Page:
Enlisted airmen and guardians in more than 60 career fields can earn some extra cash this year by extending their time in the service — a much broader retention push than in 2021.
The Department of the Air Force will dole out hundreds of thousands of dollars in bonus pay to troops who reenlist by Sept. 30 to work in 63 specialties with particularly high turnover or exorbitant training costs, from Chinese and Russian language experts to satellite and radar operators.
After seeing unusually high retention at the beginning of the coronavirus pandemic, the Department of the Air Force is beefing up its incentives for people to stay. Bonus pay dried up between 2016, when the Air Force offered extra money to 117 career fields, and 2020, when just 37 specialties were eligible. Forty fields were eligible under the program’s most recent update in 2021.
Members of the Air Force and Space Force can earn up to $100,000 in each of four periods of time over the course of their careers: when they have served between 17 months and six years; six to 10 years; 10 to 14 years; and 18 to 20 years. They’re allowed a total windfall of $360,000 over the course of their career.
Bonuses are tallied by multiplying one month’s base pay by the number of years an airman chooses to reenlist, and multiplied again as much as fivefold depending on how urgent a career’s staffing needs are.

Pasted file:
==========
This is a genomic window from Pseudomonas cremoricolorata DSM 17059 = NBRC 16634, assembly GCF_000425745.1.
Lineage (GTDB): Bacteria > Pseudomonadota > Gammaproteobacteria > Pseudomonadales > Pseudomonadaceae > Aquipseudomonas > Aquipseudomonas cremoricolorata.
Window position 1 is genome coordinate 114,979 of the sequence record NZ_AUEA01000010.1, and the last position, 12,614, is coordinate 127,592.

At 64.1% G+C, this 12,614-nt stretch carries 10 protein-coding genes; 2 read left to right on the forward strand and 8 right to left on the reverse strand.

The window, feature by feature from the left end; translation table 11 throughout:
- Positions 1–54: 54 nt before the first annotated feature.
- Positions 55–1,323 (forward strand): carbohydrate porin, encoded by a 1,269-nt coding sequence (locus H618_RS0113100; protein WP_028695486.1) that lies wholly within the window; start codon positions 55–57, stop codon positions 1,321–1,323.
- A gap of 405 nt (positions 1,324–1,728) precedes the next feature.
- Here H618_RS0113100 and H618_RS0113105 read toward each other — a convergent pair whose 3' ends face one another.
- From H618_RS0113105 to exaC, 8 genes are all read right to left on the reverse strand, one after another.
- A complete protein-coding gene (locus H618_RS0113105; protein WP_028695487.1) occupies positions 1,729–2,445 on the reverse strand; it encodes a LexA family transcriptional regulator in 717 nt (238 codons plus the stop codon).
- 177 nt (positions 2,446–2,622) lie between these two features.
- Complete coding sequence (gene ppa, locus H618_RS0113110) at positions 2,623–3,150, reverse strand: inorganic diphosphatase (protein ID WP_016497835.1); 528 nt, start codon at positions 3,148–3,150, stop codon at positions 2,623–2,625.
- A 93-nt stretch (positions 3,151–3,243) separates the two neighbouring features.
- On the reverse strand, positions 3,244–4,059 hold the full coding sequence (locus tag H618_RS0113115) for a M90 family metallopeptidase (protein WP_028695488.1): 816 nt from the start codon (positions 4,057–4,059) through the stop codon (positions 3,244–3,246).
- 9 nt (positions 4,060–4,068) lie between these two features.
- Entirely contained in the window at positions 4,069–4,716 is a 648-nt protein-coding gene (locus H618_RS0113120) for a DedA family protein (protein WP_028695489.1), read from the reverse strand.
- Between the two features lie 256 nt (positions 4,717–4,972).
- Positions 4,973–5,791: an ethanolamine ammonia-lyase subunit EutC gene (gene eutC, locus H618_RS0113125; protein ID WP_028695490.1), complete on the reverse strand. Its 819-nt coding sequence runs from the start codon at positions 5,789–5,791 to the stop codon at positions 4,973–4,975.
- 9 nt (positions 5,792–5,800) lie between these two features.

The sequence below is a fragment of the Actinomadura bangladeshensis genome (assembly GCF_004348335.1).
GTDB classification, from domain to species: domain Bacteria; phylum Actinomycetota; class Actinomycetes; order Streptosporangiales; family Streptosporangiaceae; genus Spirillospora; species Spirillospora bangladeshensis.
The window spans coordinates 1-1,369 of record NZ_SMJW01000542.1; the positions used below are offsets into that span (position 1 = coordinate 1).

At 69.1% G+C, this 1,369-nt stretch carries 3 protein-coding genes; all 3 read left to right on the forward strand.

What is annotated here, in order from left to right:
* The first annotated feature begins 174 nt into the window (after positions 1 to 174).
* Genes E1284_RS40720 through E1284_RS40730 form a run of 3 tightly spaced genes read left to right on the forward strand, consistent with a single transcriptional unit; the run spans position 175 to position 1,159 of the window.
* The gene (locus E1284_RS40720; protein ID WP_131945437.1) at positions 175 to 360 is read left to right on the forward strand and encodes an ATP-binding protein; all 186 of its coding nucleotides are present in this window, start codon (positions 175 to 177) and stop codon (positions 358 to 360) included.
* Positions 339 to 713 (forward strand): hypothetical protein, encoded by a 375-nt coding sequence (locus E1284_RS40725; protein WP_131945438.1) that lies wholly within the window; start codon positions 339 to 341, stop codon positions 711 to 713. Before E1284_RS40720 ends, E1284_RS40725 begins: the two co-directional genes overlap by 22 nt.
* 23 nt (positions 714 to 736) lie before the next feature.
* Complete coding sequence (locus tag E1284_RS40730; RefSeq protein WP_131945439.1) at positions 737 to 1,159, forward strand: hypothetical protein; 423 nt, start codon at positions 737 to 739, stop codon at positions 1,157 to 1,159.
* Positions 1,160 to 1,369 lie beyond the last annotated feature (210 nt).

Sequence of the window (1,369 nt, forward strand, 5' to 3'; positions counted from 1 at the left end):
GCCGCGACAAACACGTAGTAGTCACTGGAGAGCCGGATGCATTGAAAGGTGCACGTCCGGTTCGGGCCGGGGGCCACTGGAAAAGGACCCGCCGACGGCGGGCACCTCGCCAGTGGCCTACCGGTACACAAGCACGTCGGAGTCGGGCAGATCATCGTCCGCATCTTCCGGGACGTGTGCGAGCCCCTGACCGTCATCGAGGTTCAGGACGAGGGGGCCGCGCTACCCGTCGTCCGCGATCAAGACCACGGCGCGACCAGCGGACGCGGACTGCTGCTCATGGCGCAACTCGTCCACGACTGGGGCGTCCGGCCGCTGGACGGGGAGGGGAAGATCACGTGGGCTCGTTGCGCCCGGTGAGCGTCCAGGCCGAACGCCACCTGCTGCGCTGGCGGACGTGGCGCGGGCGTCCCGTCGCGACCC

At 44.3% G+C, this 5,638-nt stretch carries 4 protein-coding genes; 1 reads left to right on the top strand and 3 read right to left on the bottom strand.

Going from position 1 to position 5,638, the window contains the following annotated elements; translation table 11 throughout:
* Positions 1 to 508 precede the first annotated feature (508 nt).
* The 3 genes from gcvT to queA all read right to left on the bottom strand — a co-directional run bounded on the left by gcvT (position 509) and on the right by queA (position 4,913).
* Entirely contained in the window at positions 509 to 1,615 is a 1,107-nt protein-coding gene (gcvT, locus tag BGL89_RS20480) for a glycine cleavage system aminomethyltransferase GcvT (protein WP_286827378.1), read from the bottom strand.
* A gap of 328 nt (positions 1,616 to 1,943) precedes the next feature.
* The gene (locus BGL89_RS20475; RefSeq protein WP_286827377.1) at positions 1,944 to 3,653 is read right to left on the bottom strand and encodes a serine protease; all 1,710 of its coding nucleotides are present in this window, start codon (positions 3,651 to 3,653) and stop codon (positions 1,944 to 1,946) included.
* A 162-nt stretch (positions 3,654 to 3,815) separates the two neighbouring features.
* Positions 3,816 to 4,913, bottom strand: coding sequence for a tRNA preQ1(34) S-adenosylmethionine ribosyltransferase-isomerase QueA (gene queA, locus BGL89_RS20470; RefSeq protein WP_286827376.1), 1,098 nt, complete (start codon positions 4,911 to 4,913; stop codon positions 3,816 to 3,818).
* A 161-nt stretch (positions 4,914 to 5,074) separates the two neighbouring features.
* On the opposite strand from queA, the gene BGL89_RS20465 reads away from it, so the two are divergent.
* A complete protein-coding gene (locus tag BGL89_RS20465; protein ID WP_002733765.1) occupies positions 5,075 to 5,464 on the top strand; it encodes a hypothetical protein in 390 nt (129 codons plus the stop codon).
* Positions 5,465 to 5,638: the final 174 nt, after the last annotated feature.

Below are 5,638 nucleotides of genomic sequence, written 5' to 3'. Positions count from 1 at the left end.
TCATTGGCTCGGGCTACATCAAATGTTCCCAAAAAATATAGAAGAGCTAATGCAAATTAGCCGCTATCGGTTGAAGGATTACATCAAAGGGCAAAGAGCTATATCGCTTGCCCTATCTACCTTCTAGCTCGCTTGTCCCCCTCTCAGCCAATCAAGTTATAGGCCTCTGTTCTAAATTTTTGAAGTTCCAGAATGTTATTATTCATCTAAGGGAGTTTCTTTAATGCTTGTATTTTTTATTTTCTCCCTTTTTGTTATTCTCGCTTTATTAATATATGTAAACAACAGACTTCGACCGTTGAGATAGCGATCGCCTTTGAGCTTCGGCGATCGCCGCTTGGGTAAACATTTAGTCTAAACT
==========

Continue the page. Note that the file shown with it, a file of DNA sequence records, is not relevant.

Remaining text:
This time, service officials have added jobs like cyber warfare, Farsi language analysis, cyber intelligence and fighter maintenance, while others — including human intelligence — have dropped off the list.
Special operations airmen are still in high demand, from pararescuemen to combat controllers, as well as explosive ordnance disposal crews. The Air Force is again offering early career commandos five times their base pay, and slightly less for special operators between six and 20 years of service.
Airmen and guardians can reenlist for up to four years, or 48 months, at a time.
The Air Force currently has upward of 260,000 active duty enlisted airmen; the Space Force is growing to around 4,000 enlisted guardians this year.
The Biden administration’s fiscal 2023 budget proposal likewise seeks to cut nearly 6,000 military billets next year, though it’s unclear how many airmen could be out of a job as a result. Those positions largely belong to airmen whose airframes may leave the inventory, though troops can be reassigned to other billets as needed.
This latest round of retention bonuses arrives on top of a similar slate of enlisted recruitment incentives announced in April. The Air Force’s recruiting efforts are challenged by private-sector pay and flexibility, a global obesity epidemic and less interest among young Americans than in decades past.
As of May 3, less than 1% of the active duty enlisted force — 351 airmen — had been separated from the Air Force for refusing vaccination against COVID-19 as well.
“As we roll up our sleeves in the battle for talent, we’ve got to remain competitive as we go after our next generation of airmen,” Air Force Recruiting Service commander Maj. Gen. Ed Thomas said in a press release last month.
Rachel Cohen is the editor of Air Force Times. She joined the publication as its senior reporter in March 2021. Her work has appeared in the Washington Post, the Frederick News-Post (Md.), Air and Space Forces Magazine, Inside Defense, Inside Health Policy and elsewhere.